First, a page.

The analysis indicated the presence of a single monophyletic Octopus vulgaris clade throughout the study area, with strong statistical support (99% for both ML and BI). Three distinct haplogroups can be discerned in the tree for the 16S gene in both phylogenetic approaches (Fig. 2). Group 1 is formed by specimens from Africa and Europe, whereas group 2 is formed exclusively by specimens from the southeastern Atlantic, including individuals from Venezuela and the coast of Brazil. Group 3 is composed of specimens from Asia (Japan and Taiwan), and is the most basal within the O. vulgaris clade. The topologies derived from the analysis of the COI gene also confirmed the monophyletic status of this species (statistical support, 99/1), as well as the presence of subgroups, although with a slightly different topology.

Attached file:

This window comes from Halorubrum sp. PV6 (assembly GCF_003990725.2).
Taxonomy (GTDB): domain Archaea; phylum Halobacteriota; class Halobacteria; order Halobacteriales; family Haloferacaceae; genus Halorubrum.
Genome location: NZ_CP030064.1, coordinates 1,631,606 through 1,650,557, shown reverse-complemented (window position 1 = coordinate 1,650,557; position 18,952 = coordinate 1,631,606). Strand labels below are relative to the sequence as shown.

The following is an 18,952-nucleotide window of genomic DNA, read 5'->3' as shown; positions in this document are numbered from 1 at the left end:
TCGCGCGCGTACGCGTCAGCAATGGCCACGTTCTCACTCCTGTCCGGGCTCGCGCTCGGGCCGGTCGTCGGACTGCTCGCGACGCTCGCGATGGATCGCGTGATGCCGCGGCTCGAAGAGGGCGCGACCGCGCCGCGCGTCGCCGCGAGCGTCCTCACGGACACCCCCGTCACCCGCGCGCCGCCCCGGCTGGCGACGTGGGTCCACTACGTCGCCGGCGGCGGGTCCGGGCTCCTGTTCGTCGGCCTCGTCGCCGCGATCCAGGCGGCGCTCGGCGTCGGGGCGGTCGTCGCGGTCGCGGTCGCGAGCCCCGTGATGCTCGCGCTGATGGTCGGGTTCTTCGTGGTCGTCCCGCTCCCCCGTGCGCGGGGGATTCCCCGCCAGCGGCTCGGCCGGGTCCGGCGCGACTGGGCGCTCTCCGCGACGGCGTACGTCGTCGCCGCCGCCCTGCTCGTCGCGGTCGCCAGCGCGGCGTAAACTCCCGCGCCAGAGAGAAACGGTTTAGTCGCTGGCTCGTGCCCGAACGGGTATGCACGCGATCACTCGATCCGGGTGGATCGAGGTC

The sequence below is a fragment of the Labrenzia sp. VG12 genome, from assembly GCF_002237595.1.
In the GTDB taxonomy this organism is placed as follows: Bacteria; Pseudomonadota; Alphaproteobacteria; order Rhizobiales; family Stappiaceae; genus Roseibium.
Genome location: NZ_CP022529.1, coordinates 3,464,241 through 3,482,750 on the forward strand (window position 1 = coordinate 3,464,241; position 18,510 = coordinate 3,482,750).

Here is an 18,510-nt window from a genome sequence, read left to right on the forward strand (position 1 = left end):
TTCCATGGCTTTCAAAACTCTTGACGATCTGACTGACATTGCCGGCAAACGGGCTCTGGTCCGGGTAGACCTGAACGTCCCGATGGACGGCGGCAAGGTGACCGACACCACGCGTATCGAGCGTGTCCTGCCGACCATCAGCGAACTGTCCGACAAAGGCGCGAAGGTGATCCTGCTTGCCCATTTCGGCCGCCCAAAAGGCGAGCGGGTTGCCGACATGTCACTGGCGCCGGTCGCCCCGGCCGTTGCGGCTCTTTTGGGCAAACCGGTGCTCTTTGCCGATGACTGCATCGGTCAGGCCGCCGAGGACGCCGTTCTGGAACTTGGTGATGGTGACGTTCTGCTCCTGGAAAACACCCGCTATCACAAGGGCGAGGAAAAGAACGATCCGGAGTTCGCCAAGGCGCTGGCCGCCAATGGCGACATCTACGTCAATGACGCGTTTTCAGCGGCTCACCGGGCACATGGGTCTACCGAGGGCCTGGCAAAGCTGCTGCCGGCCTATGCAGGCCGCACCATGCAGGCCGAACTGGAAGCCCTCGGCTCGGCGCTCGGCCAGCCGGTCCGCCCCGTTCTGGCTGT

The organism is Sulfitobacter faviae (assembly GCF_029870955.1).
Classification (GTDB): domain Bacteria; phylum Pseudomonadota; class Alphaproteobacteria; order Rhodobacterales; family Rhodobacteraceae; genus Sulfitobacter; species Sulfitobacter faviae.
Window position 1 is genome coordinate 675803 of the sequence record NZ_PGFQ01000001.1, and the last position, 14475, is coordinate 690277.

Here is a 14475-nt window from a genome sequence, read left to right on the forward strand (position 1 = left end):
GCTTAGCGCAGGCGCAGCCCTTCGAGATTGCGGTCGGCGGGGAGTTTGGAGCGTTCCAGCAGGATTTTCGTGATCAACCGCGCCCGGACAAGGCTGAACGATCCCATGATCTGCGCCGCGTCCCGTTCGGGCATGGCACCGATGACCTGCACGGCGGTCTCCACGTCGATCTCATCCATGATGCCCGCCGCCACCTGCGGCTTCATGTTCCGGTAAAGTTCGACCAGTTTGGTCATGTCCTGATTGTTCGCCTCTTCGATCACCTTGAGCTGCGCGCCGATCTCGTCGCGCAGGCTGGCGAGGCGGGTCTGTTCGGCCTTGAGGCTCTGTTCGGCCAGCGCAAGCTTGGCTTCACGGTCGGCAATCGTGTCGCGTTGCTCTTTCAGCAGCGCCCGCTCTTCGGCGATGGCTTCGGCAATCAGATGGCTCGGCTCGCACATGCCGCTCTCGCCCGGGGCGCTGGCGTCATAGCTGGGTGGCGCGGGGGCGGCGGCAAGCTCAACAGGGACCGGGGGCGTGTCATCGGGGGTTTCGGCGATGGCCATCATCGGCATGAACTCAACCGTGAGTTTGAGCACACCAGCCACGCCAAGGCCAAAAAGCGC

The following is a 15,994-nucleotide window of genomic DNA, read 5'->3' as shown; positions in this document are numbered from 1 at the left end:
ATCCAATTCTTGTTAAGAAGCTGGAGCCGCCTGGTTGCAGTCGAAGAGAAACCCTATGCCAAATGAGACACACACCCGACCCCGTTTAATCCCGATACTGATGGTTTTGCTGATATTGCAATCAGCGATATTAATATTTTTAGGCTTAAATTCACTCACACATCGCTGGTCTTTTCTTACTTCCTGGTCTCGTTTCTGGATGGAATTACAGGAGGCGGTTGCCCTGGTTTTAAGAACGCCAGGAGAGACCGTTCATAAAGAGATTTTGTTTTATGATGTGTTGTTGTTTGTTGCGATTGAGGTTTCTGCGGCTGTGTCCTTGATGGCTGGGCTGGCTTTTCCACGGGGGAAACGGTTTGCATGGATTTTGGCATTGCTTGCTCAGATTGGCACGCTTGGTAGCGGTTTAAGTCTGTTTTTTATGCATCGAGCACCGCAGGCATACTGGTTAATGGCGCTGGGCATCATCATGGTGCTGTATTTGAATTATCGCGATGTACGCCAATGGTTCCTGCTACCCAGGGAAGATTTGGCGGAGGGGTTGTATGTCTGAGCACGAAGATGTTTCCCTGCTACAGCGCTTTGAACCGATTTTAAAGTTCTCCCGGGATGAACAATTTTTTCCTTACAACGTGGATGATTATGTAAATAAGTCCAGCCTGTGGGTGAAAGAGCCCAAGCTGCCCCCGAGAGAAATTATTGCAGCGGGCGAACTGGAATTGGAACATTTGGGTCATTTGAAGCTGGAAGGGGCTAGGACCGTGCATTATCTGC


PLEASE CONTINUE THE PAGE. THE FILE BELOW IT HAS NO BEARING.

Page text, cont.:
Nucleotide divergence between the different Octopus vulgaris groups ranged from 1.6-2.1% (Table 2). In turn, O. vulgaris diverged from other Octopus species by 7.8-9.7% (Octopus bimaculoides), 9.5-11.2% (Octopus insularis), 11.7-12.9% (Octopus mimus), and 13.2-13.6% (Octopus hummelincki). The lowest genetic divergence between 2 species was 5.2% for O. insularis and O. mimus. Genetic divergence among genera ranged from 10-26%.
The species Octopus insularis was also clearly monophyletic (77/1) based on the 16S sequences, but closely related phylogenetically to Octopus mimus from the Pacific Ocean, as indicated by the low genetic divergence recorded between the species (Fig. 2, Table 2). The CO1 sequences also confirm the monophyletic status of this species. Because CO1 sequences were not available for Octopus mimus, Octopus maya was the closest species to O. insularis in this phylogenetic analysis, followed by Octopus bimaculoides, Octopus vulgaris, and Octopus hummelincki (Fig. 3, Table 3).